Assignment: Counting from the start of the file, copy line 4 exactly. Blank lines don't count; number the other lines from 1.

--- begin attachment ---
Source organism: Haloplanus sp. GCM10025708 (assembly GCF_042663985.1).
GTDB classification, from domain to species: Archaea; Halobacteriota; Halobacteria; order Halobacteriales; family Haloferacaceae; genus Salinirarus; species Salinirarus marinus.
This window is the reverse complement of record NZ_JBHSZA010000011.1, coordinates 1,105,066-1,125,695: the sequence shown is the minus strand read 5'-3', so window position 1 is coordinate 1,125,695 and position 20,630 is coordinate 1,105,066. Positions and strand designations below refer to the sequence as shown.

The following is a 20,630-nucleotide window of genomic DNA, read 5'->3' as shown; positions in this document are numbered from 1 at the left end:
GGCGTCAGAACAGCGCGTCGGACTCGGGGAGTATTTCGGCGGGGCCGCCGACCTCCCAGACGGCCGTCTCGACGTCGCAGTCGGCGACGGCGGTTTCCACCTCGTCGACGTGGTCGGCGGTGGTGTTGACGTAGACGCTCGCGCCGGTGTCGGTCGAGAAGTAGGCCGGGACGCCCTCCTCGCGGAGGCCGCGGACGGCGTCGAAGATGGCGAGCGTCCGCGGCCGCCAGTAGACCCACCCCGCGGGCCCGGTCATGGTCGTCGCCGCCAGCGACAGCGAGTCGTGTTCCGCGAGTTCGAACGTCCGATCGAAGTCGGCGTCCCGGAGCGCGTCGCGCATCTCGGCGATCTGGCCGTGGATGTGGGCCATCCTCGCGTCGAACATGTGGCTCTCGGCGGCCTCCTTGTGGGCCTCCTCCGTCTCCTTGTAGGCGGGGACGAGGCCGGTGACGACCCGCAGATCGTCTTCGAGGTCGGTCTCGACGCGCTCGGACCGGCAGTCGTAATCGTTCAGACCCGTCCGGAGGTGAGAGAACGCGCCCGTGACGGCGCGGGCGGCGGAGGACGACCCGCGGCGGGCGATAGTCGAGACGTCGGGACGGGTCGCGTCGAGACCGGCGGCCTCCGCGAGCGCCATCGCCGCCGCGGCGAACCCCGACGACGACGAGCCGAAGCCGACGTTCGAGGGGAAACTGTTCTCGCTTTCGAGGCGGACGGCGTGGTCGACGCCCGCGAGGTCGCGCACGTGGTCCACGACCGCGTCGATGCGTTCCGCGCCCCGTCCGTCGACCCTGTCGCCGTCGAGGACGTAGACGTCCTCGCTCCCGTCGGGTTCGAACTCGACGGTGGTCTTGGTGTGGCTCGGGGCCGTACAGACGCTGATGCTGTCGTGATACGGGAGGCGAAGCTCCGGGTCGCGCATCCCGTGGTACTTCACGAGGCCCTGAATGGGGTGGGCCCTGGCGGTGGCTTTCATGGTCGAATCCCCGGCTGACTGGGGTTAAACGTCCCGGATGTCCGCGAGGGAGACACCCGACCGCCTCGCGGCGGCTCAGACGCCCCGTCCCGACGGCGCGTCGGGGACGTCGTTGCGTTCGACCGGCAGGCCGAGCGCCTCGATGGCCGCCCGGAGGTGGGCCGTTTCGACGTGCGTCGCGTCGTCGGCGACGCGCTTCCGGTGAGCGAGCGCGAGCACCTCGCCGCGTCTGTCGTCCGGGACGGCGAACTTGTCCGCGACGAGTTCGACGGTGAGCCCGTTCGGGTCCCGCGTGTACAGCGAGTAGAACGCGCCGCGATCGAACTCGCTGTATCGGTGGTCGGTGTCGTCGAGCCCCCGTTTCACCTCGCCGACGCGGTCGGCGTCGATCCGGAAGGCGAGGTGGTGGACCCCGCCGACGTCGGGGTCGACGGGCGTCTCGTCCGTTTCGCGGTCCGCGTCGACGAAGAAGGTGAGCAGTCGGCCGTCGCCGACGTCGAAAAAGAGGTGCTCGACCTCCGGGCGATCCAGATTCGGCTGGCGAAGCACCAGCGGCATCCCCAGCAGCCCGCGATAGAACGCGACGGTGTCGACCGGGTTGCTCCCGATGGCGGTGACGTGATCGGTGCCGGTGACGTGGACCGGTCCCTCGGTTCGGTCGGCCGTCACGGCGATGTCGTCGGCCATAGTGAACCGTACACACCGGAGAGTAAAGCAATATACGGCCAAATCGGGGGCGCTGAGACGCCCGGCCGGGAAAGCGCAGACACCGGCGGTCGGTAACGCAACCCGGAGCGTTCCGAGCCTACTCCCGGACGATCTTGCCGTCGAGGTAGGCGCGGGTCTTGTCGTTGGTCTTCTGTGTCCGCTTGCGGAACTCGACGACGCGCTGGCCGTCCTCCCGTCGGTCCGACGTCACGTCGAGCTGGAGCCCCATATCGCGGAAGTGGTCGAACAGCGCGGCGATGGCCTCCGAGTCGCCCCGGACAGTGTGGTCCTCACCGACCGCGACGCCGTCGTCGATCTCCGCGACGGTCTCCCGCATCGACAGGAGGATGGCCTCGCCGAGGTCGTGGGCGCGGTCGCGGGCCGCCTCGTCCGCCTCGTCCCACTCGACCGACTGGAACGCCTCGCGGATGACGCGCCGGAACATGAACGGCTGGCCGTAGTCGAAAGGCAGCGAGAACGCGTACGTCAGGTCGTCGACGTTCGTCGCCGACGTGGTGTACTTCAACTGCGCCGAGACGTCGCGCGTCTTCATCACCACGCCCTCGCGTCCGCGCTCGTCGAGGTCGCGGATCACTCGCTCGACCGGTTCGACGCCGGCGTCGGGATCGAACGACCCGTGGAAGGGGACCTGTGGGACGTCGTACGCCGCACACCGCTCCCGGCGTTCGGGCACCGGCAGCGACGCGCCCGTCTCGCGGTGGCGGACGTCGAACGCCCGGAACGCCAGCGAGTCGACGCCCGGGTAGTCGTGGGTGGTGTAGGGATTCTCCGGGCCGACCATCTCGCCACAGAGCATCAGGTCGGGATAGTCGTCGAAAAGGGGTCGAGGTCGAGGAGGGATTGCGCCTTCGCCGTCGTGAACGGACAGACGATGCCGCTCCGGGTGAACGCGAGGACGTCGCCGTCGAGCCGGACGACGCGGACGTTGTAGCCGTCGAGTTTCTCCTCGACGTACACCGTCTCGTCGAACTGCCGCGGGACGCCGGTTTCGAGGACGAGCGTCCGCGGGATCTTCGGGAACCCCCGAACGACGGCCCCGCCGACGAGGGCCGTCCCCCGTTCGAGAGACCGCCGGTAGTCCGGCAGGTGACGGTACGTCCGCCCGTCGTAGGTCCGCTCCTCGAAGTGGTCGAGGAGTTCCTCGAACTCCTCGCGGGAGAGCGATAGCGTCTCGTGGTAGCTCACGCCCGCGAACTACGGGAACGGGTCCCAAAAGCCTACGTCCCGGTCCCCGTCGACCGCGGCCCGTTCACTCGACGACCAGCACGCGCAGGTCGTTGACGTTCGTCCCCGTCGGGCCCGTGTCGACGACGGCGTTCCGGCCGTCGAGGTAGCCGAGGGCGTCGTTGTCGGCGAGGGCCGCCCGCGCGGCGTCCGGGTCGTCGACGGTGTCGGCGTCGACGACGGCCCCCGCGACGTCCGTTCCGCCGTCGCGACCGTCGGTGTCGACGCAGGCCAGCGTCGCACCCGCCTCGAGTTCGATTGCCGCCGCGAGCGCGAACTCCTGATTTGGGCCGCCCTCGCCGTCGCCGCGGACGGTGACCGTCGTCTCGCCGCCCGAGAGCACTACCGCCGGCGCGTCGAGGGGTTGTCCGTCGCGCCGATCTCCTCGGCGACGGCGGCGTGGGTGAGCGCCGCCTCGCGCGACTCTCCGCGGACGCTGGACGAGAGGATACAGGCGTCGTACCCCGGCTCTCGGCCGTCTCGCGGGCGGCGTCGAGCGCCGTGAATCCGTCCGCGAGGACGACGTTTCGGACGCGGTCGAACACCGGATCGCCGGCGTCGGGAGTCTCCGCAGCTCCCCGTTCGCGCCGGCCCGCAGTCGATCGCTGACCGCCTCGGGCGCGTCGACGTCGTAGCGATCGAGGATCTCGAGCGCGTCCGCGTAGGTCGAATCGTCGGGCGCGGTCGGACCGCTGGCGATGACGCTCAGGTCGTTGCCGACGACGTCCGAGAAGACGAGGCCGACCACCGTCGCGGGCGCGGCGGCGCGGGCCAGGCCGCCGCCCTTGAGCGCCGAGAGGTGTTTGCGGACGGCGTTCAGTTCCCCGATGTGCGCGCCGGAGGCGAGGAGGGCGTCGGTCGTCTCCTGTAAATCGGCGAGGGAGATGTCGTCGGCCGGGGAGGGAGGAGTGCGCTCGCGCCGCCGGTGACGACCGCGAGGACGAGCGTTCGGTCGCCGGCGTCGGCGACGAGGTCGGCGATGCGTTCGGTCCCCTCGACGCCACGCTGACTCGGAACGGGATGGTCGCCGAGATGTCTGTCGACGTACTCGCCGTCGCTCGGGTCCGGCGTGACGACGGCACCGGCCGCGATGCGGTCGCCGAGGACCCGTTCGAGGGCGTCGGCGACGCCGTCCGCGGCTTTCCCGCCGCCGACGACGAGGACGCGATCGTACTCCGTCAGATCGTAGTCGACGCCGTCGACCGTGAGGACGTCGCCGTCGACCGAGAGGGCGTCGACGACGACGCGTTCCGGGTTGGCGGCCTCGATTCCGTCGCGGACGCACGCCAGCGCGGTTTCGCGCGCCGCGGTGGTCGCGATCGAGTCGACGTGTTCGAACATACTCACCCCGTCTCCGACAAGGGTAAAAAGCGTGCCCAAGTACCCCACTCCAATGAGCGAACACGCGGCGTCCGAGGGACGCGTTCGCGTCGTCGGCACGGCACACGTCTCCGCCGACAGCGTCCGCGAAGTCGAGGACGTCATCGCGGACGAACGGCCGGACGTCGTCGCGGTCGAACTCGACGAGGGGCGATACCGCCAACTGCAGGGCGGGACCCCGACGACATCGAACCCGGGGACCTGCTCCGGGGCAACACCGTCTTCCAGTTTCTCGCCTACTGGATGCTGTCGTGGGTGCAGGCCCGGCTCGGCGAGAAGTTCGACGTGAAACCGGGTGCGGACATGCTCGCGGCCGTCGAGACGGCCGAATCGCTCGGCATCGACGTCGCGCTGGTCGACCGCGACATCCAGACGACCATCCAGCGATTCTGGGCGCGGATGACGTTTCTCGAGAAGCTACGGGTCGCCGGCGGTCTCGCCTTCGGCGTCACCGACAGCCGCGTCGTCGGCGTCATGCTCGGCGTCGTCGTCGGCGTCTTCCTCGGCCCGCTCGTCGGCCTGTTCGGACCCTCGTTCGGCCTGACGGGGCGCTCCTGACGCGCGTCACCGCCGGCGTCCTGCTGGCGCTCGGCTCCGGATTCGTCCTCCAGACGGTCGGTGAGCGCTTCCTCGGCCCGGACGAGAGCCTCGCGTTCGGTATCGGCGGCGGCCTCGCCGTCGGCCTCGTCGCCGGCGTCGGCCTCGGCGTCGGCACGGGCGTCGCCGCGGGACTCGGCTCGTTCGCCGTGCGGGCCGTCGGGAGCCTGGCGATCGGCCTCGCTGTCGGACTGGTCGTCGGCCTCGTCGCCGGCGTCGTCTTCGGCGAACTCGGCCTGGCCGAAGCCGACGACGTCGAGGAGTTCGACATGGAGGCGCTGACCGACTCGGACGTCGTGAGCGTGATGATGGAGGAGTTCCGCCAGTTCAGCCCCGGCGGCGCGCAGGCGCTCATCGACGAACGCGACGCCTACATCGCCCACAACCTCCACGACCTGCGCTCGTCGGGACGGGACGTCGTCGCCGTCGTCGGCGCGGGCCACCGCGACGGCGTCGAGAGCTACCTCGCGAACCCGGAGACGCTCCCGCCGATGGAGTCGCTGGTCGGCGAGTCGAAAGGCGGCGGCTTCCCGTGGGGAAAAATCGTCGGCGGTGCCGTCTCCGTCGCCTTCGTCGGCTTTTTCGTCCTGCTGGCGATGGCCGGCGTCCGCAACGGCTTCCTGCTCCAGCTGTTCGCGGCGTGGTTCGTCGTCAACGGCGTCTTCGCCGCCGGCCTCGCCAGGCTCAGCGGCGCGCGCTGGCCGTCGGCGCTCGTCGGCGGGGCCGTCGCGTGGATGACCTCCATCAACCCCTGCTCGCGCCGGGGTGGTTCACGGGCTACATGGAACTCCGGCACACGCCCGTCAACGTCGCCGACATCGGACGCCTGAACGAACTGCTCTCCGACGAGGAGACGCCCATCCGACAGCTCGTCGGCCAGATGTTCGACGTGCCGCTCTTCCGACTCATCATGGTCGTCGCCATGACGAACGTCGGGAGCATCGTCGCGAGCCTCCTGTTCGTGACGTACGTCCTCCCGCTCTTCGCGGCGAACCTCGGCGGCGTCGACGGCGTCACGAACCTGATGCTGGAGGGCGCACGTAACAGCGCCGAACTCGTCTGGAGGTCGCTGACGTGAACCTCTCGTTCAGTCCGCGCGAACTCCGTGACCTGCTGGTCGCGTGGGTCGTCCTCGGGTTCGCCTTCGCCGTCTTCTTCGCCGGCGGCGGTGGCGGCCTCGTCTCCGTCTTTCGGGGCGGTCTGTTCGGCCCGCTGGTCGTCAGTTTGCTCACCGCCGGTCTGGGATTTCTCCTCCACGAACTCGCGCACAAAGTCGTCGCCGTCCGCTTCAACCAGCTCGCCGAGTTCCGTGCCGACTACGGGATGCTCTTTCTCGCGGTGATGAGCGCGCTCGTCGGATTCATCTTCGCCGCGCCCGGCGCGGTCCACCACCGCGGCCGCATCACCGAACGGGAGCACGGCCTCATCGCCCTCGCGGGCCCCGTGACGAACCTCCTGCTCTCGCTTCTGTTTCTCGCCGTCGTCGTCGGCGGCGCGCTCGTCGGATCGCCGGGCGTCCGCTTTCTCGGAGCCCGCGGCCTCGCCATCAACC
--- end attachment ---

The following is a 20,630-nucleotide window of genomic DNA, read 5'->3' as shown; positions in this document are numbered from 1 at the left end: